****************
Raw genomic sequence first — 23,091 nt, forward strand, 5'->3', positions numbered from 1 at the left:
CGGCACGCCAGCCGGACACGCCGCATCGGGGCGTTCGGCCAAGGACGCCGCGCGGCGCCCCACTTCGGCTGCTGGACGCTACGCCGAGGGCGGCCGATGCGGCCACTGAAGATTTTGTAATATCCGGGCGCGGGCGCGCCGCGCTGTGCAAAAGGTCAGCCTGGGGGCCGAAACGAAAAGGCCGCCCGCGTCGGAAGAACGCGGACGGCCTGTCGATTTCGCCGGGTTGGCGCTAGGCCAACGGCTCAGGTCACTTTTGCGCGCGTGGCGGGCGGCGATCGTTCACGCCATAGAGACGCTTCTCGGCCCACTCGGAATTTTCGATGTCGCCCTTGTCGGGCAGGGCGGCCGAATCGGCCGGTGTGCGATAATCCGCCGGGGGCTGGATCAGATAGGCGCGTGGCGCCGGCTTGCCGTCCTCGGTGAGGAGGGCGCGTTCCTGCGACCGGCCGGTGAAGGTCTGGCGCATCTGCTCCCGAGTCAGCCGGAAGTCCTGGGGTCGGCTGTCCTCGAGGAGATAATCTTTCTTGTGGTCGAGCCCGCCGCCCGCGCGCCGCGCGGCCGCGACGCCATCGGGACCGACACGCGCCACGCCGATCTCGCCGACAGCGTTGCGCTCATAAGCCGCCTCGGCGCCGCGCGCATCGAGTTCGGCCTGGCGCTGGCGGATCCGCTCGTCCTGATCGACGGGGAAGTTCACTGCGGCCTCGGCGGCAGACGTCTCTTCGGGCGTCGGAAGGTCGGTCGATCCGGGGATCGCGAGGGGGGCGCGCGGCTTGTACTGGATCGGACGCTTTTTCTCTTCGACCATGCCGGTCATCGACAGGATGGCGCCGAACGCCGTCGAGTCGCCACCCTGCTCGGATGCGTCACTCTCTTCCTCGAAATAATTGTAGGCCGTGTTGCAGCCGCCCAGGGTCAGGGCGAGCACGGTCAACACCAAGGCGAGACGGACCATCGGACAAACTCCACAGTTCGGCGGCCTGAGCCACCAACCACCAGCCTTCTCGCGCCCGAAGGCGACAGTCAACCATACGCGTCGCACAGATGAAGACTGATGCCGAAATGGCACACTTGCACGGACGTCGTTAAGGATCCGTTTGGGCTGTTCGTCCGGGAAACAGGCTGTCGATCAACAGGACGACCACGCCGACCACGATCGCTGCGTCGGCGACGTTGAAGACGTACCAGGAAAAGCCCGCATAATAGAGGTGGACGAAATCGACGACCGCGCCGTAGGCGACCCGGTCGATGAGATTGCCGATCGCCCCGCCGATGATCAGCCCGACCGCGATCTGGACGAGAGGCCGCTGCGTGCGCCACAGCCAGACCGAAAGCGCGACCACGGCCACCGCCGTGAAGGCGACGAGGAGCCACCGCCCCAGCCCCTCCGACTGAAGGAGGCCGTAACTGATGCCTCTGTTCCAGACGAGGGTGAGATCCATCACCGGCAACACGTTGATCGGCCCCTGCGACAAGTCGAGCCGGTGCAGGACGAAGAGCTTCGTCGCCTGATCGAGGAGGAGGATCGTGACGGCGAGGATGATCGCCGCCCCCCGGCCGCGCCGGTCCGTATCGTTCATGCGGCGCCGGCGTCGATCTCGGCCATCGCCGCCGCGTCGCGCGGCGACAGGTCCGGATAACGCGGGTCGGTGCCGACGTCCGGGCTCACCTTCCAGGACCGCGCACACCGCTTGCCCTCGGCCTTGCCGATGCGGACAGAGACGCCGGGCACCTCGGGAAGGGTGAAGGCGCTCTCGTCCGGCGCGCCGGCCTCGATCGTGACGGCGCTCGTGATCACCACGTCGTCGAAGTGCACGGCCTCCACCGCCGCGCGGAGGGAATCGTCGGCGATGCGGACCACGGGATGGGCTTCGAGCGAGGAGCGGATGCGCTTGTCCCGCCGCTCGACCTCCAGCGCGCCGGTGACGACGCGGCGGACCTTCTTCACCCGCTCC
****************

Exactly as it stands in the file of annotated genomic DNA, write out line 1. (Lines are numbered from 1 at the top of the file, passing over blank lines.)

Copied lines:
Raw genomic sequence first — 23,091 nt, forward strand, 5'->3', positions numbered from 1 at the left: